Eric Hawthorne wrote: > I don't remember claiming (maybe someone else claimed) you could copy a > mind.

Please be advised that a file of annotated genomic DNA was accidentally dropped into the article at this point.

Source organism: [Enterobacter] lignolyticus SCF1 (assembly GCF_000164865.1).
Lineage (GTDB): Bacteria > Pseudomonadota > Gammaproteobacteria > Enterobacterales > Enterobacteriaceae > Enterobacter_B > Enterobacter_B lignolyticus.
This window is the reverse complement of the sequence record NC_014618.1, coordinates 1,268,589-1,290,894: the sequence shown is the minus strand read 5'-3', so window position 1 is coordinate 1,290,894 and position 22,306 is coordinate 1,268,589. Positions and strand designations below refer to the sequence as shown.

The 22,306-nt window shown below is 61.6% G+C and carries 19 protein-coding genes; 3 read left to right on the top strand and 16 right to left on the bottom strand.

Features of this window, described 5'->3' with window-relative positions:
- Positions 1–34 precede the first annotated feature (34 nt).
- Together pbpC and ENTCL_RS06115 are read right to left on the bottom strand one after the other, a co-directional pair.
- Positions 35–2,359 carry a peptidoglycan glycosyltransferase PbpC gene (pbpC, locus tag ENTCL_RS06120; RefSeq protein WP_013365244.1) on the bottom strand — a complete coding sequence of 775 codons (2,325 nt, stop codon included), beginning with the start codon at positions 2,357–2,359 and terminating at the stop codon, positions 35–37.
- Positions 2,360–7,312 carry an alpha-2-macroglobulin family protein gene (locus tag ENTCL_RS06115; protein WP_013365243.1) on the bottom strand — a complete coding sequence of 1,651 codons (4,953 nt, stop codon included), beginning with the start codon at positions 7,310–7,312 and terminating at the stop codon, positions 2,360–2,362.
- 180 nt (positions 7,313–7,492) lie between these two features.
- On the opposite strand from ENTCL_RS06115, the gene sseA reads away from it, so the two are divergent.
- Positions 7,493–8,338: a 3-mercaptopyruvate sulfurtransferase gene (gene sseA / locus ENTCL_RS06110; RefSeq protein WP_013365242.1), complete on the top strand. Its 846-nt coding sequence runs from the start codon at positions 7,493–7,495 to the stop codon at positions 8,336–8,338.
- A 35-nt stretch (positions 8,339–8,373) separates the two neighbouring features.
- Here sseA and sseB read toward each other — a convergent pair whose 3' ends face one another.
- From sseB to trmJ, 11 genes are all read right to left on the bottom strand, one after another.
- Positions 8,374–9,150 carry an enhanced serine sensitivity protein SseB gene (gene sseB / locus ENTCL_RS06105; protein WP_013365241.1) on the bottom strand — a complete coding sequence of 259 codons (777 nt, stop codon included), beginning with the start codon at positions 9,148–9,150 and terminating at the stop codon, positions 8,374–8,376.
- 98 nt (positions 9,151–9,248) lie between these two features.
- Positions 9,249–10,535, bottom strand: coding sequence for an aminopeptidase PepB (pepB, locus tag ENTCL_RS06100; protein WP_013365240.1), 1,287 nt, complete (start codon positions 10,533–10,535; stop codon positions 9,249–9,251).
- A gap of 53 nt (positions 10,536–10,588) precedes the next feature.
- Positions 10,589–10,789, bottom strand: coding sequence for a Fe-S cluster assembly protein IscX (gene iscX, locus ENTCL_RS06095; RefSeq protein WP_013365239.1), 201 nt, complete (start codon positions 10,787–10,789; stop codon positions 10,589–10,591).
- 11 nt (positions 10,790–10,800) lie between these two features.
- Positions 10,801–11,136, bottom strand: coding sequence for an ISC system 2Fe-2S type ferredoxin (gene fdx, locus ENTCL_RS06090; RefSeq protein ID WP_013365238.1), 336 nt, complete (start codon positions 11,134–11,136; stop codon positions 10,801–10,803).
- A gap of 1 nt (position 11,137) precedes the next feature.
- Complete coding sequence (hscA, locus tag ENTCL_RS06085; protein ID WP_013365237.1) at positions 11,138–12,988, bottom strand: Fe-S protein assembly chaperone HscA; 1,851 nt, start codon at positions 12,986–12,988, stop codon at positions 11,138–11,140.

It's a dream for many transhumanists :-) and I reckon it will be possible to the extent that external observers can no longer tell the difference, even if the copied mind itself new it wasn't the original. A more interesting question is: Can you reconstruct one? Assuming you had enough prior knowledge of (relevant) starting conditions, would the simulation give rise to the same mind in each instance? Or, assuming you had collected all possible information at point A, and based on information of A + n, could work backwards and determine A - n. In such a case, could you reconstruct the mind itself if you had the ability to simulate the matter, matter location, and biological instances of matter combinations. Bretton  Over a period of time replace each nueron with a non-biological equivelent until such time as all nuerons are no longer biological. Snap in RJ45 and #cp brain /dev/hda -- Cellular: +27.82.494.6902 Yahoo: bretton_cubed ICQ: 175753755 GPG key : http://bretton.hivemind.net/bretton_public.key trends::nu-media::techno-philosophy::ai "Reality is that which, when you stop believing in it, doesn't go away." - Philip K. Dick, "How to Build a Universe"